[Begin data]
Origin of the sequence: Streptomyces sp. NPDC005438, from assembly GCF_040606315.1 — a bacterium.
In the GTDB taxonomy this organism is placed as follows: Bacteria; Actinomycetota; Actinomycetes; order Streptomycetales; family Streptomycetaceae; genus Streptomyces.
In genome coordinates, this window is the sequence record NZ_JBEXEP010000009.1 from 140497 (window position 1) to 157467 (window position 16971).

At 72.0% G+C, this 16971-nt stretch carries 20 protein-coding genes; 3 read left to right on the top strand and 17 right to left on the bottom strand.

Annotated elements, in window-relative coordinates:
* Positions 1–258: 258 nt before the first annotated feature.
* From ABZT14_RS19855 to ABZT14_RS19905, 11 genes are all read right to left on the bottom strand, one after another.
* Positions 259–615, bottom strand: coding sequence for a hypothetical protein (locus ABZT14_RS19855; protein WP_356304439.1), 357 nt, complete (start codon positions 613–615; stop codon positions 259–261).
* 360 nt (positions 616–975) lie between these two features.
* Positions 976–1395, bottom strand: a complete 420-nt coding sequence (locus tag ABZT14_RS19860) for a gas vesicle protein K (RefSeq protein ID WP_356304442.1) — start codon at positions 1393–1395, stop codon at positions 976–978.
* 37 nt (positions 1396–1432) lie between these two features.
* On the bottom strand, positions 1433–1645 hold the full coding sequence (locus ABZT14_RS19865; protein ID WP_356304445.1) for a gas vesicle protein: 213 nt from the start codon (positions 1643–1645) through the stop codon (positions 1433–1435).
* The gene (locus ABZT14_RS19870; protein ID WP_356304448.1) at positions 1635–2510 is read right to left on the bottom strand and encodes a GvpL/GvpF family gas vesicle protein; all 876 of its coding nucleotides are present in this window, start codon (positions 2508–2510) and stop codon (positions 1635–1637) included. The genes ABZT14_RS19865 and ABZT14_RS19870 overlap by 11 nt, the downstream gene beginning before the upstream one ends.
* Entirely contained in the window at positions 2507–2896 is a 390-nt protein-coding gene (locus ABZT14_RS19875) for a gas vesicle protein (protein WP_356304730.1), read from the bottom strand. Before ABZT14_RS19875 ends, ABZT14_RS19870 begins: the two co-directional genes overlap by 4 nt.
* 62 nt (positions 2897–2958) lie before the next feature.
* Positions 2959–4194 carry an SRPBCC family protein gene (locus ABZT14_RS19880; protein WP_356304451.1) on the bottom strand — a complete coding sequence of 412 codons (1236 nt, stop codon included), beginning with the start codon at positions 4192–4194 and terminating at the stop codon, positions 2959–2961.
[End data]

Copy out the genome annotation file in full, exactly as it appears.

Origin of the sequence: Streptomyces sp. NPDC005438, from assembly GCF_040606315.1 — a bacterium.
In the GTDB taxonomy this organism is placed as follows: Bacteria; Actinomycetota; Actinomycetes; order Streptomycetales; family Streptomycetaceae; genus Streptomyces.
In genome coordinates, this window is the sequence record NZ_JBEXEP010000009.1 from 140497 (window position 1) to 157467 (window position 16971).

At 72.0% G+C, this 16971-nt stretch carries 20 protein-coding genes; 3 read left to right on the top strand and 17 right to left on the bottom strand.

Annotated elements, in window-relative coordinates:
* Positions 1–258: 258 nt before the first annotated feature.
* From ABZT14_RS19855 to ABZT14_RS19905, 11 genes are all read right to left on the bottom strand, one after another.
* Positions 259–615, bottom strand: coding sequence for a hypothetical protein (locus ABZT14_RS19855; protein WP_356304439.1), 357 nt, complete (start codon positions 613–615; stop codon positions 259–261).
* 360 nt (positions 616–975) lie between these two features.
* Positions 976–1395, bottom strand: a complete 420-nt coding sequence (locus tag ABZT14_RS19860) for a gas vesicle protein K (RefSeq protein ID WP_356304442.1) — start codon at positions 1393–1395, stop codon at positions 976–978.
* 37 nt (positions 1396–1432) lie between these two features.
* On the bottom strand, positions 1433–1645 hold the full coding sequence (locus ABZT14_RS19865; protein ID WP_356304445.1) for a gas vesicle protein: 213 nt from the start codon (positions 1643–1645) through the stop codon (positions 1433–1435).
* The gene (locus ABZT14_RS19870; protein ID WP_356304448.1) at positions 1635–2510 is read right to left on the bottom strand and encodes a GvpL/GvpF family gas vesicle protein; all 876 of its coding nucleotides are present in this window, start codon (positions 2508–2510) and stop codon (positions 1635–1637) included. The genes ABZT14_RS19865 and ABZT14_RS19870 overlap by 11 nt, the downstream gene beginning before the upstream one ends.
* Entirely contained in the window at positions 2507–2896 is a 390-nt protein-coding gene (locus ABZT14_RS19875) for a gas vesicle protein (protein WP_356304730.1), read from the bottom strand. Before ABZT14_RS19875 ends, ABZT14_RS19870 begins: the two co-directional genes overlap by 4 nt.
* 62 nt (positions 2897–2958) lie before the next feature.
* Positions 2959–4194 carry an SRPBCC family protein gene (locus ABZT14_RS19880; protein WP_356304451.1) on the bottom strand — a complete coding sequence of 412 codons (1236 nt, stop codon included), beginning with the start codon at positions 4192–4194 and terminating at the stop codon, positions 2959–2961.